Microdialysis is a method for sampling compounds from extracellular ﬂuid with minimal tissue trauma. Small hollow probes that are 0.2–0.5 mm in diameter are inserted into the tissue and slowly perfused. The probe membrane is semi-permeable and a ﬂux of the solutes occurs exclusively according to the concentration gradients. The recovered dialysate reﬂects changes in the composition of the extracellular water phase with a minor time delay. Because microdialysis is a continuous sampling method, it differs from point sample methods, such as blood sampling. The ability to obtain local measurements in the tissues has led to important discoveries in the detection of tissue changes within the areas of pharmacokinetics, pharmacodynamics, pathology and pathophysiology. New technological solutions, such as transportable pumps, ﬂuid collectors and bedside analysers, have made microdialysis an indispensable tool for the surveillance of critically ill human patients, such as after brain injuries and reconstructive surgeries. The use of microdialysis in equine medicine has been sparingly described with only 14 published studies within muscle, pulmonary and hoof lamellar tissue, nasal mucosa, intestinal wall, uterine, allantoic and cerebrospinal ﬂuid and blood. Only a few papers have been published within each area, indicating that few equine researchers are aware of the unique opportunities provided by the technique. This review discusses the theory and applications of microdialysis with a special emphasis on clinical and experimental equine studies, which may be useful to veterinary experimental and clinical researchers.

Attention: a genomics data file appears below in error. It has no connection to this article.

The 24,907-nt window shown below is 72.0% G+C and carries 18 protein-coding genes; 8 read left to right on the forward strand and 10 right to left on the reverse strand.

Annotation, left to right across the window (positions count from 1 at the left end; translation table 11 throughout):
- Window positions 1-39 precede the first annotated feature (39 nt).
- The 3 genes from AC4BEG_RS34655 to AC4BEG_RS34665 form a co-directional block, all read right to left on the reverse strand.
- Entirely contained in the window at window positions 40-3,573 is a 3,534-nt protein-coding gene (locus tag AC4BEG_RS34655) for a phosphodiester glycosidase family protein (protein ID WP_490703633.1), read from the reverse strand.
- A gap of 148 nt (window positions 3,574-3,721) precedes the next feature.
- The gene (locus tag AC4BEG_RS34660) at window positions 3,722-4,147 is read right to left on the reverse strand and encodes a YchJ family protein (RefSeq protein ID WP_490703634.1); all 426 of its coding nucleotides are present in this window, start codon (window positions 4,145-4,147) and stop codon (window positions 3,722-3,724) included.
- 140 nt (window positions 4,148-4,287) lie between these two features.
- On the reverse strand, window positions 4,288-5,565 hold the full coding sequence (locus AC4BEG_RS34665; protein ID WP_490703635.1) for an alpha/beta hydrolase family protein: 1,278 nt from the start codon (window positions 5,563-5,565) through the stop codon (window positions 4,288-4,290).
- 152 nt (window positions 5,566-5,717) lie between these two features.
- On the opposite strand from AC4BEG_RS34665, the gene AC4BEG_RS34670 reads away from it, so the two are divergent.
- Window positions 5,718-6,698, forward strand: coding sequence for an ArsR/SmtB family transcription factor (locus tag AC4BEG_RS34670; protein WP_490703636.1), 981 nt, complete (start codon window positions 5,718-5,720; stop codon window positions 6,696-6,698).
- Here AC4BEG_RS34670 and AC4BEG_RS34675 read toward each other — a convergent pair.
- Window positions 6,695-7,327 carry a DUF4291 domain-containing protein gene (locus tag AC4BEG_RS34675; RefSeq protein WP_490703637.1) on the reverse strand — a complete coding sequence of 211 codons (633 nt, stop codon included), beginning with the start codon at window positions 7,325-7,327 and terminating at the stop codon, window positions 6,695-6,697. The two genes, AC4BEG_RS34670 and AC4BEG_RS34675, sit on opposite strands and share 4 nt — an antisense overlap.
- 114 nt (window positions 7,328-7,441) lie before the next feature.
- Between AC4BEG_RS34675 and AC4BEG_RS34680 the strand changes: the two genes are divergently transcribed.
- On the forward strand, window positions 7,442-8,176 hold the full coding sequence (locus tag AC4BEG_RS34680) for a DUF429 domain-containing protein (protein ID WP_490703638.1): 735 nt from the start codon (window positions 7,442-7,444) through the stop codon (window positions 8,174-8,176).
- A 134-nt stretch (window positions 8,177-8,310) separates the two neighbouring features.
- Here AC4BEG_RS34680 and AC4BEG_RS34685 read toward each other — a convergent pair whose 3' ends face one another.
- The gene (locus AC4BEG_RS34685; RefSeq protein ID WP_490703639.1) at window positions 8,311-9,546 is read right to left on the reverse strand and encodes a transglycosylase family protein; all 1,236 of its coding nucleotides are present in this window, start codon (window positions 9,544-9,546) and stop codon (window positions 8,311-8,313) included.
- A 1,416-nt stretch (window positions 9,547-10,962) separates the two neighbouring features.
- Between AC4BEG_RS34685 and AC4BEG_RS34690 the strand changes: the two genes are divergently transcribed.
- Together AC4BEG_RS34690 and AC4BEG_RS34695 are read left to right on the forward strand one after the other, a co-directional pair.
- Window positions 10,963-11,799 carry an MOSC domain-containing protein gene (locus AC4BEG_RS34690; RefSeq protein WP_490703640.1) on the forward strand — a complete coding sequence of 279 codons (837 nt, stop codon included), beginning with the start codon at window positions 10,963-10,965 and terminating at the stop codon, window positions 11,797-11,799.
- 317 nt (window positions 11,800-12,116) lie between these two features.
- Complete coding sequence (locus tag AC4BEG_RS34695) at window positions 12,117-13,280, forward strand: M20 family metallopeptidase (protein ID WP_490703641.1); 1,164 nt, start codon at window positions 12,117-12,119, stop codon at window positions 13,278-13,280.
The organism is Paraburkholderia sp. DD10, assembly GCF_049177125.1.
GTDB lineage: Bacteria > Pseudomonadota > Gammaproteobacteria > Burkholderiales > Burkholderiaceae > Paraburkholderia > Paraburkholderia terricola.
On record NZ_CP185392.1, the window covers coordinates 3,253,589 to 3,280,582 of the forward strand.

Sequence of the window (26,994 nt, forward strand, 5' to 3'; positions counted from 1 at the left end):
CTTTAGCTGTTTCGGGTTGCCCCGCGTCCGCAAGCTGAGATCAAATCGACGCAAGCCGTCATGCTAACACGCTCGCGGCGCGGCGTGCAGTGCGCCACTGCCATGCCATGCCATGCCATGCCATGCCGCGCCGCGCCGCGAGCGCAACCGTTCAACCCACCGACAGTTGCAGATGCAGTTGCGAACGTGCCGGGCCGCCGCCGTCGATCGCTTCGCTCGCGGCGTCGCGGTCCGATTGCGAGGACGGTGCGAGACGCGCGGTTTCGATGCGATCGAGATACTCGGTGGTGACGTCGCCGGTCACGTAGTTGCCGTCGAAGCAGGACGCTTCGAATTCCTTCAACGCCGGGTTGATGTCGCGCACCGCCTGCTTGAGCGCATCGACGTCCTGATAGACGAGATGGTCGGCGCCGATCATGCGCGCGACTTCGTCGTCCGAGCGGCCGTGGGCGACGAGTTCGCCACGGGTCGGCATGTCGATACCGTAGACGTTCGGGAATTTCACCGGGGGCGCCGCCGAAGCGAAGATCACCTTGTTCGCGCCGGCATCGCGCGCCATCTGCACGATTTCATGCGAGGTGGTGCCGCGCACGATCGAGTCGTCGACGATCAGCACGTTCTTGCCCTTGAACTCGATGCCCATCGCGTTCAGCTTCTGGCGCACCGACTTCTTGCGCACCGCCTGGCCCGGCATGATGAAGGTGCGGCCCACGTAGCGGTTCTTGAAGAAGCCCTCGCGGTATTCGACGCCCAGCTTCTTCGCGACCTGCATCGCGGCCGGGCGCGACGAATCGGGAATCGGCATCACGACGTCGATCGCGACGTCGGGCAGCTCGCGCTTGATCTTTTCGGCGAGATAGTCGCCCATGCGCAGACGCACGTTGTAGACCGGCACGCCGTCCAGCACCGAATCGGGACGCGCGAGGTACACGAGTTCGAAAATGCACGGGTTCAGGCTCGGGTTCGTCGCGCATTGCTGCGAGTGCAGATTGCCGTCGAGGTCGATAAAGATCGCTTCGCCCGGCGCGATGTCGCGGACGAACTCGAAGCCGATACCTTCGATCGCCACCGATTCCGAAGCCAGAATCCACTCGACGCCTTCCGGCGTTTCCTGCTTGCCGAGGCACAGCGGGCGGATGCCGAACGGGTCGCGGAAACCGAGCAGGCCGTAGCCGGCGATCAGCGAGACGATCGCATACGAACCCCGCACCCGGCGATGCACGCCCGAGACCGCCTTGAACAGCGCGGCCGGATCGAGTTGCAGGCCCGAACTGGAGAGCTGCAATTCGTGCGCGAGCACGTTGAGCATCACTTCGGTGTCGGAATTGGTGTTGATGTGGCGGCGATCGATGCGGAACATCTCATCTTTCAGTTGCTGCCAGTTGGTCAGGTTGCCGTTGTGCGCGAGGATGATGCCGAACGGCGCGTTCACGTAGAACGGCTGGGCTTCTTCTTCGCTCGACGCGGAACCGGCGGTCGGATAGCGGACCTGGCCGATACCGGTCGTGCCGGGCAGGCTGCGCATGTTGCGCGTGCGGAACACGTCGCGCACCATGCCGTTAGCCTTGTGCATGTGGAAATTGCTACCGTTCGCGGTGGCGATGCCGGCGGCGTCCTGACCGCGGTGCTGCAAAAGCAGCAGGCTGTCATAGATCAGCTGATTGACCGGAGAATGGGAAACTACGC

Journal review article
Veterinary Journal, 2013, Vol 197, Issue 3, p. 553-559
Horses; equine; Microdialysis; Veterinary medicine; The Faculty of Health and Medical Sciences